June 12, 2018 at 8:07 am

Minireview – Nipah Virus Infection

J. Clin. Microbiol. June 2018 56:10 e01875-17

Brenda S. P. Ang, Tchoyoson C. C. Lim, and Linfa Wang

Nipah virus, a paramyxovirus related to Hendra virus, first emerged in Malaysia in 1998.

Clinical presentation ranges from asymptomatic infection to fatal encephalitis.

Malaysia has had no more cases since 1999, but outbreaks continue to occur in Bangladesh and India.

In the Malaysia-Singapore outbreak, transmission occurred primarily through contact with pigs, whereas in Bangladesh and India, it is associated with ingestion of contaminated date palm sap and human-to-human transmission.

Bats are the main reservoir for this virus, which can cause disease in humans and animals.

There are currently no effective therapeutics, and supportive care and prevention are the mainstays of management.

abstract

http://jcm.asm.org/content/56/6/e01875-17.abstract

PDF

http://jcm.asm.org/content/56/6/e01875-17.full.pdf+html

June 12, 2018 at 7:37 am

Diagnostic Performance of a Molecular Test versus Clinician Assessment of Vaginitis

Clin. Microbiol. June 2018 56:13 e00252-18

Jane R. Schwebke, Charlotte A. Gaydos, Paul Nyirjesy, Sonia Paradis, Salma Kodsi, and Charles K. Cooper

Vaginitis is a common complaint, diagnosed either empirically or using Amsel’s criteria and wet mount microscopy. This study sought to determine characteristics of an investigational test (a molecular test for vaginitis), compared to reference, for detection of bacterial vaginosis, Candida spp., and Trichomonas vaginalis. Vaginal specimens from a cross-sectional study were obtained from 1,740 women (≥18 years old), with vaginitis symptoms, during routine clinic visits (across 10 sites in the United States).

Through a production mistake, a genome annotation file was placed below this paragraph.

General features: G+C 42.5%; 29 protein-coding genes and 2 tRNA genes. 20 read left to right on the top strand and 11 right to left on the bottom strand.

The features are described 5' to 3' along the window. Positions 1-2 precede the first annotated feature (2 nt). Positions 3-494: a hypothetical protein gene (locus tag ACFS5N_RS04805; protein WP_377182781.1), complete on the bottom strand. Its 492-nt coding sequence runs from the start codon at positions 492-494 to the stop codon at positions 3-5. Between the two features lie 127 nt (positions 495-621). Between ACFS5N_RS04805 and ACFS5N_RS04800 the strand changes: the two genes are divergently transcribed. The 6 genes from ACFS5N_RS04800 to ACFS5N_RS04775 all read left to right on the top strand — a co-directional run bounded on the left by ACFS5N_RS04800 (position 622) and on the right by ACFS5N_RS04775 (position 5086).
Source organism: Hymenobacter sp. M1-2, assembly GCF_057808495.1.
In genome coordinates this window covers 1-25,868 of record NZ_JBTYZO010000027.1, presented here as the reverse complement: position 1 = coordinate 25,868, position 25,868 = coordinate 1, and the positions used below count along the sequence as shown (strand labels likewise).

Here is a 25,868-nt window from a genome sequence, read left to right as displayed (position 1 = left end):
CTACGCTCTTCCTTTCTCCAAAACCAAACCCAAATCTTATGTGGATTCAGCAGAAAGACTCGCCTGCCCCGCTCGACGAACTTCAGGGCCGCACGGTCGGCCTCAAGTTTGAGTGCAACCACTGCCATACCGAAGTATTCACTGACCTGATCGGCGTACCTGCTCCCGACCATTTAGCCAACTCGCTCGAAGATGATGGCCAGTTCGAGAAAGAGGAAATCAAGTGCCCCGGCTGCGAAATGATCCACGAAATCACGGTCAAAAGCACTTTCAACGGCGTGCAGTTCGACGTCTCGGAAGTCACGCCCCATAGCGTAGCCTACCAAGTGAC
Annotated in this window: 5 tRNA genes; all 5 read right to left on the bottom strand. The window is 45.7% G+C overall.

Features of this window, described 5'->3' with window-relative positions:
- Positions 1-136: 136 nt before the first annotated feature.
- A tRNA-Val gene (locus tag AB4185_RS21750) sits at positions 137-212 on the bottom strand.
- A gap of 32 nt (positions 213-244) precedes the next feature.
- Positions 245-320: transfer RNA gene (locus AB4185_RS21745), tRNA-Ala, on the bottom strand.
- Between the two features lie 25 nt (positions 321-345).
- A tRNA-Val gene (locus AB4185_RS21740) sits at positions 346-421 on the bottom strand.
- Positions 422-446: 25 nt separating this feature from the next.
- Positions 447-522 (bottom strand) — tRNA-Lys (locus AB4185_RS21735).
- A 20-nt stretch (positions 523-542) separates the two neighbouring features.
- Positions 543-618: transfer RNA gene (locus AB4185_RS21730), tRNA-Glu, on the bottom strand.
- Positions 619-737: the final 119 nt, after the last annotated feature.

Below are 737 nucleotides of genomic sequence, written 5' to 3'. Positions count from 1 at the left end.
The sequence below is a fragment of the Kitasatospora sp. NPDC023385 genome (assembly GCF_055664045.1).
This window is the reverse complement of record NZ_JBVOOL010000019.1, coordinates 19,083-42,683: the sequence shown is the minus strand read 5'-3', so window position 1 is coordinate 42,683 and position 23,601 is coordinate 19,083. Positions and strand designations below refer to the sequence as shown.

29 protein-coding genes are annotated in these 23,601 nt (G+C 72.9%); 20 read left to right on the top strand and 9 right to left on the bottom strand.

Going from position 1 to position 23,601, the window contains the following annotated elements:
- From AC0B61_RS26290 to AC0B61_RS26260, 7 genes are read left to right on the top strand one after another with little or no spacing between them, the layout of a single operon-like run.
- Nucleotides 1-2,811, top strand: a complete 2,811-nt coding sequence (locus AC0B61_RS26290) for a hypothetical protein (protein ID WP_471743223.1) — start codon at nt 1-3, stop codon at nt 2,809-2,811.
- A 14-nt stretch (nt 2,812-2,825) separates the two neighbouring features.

Specimens were analyzed using a commercial PCR/fluorogenic probe-based investigational test that detects bacterial vaginosis, Candida spp., and Trichomonas vaginalis. Clinician diagnosis and in-clinic testing (Amsel’s test, potassium hydroxide preparation, and wet mount) were also employed to detect the three vaginitis causes.

All testing methods were compared to the respective reference methods (Nugent Gram stain for bacterial vaginosis, detection of the Candida gene its2, and Trichomonas vaginalis culture). The investigational test, clinician diagnosis, and in-clinic testing were compared to reference methods for bacterial vaginosis, Candida spp., and Trichomonas vaginalis.

The investigational test resulted in significantly higher sensitivity and negative predictive value than clinician diagnosis or in-clinic testing. In addition, the investigational test showed a statistically higher overall percent agreement with each of the three reference methods than did clinician diagnosis or in-clinic testing.

The investigational test showed significantly higher sensitivity for detecting vaginitis, involving more than one cause, than did clinician diagnosis. Taken together, these results suggest that a molecular investigational test can facilitate accurate detection of vaginitis.

abstract

http://jcm.asm.org/content/56/6/e00252-18.abstract

PDF

http://jcm.asm.org/content/56/6/e00252-18.full.pdf+html

June 12, 2018 at 7:34 am

Antibiotic Resistance and the Risk of Recurrent Bacteremia

Clinical Infectious Diseases June 1, 2018 V.66 N.11 P.1651–1657

Sjoukje H S Woudt; Sabine C de Greeff; Annelot F Schoffelen; Anne L M Vlek; Marc J M Bonten …

Background

Direct health effects of antibiotic resistance are difficult to assess. We quantified the risk of recurrent bacteremia associated with resistance.

Methods

We extracted antimicrobial susceptibility testing data on blood isolates from the Dutch surveillance system for antimicrobial resistance between 2008 and 2017. First and first recurrent (4–30 days) bacteremia episodes were categorized as susceptible, single nonsusceptible, or co-nonsusceptible to third-generation cephalosporins without or with carbapenems (Enterobacteriaceae), ceftazidime without or with carbapenems (Pseudomonas species), aminopenicillins without or with vancomycin (Enterococcus species), or as methicillin-sensitive/-resistant S. aureus (MSSA/MRSA). We calculated risks of recurrent bacteremia after nonsusceptible vs susceptible first bacteremia, estimated the crude population attributable effect of resistance for the Netherlands, and calculated risks of nonsusceptible recurrent bacteremia after a susceptible first episode.

Results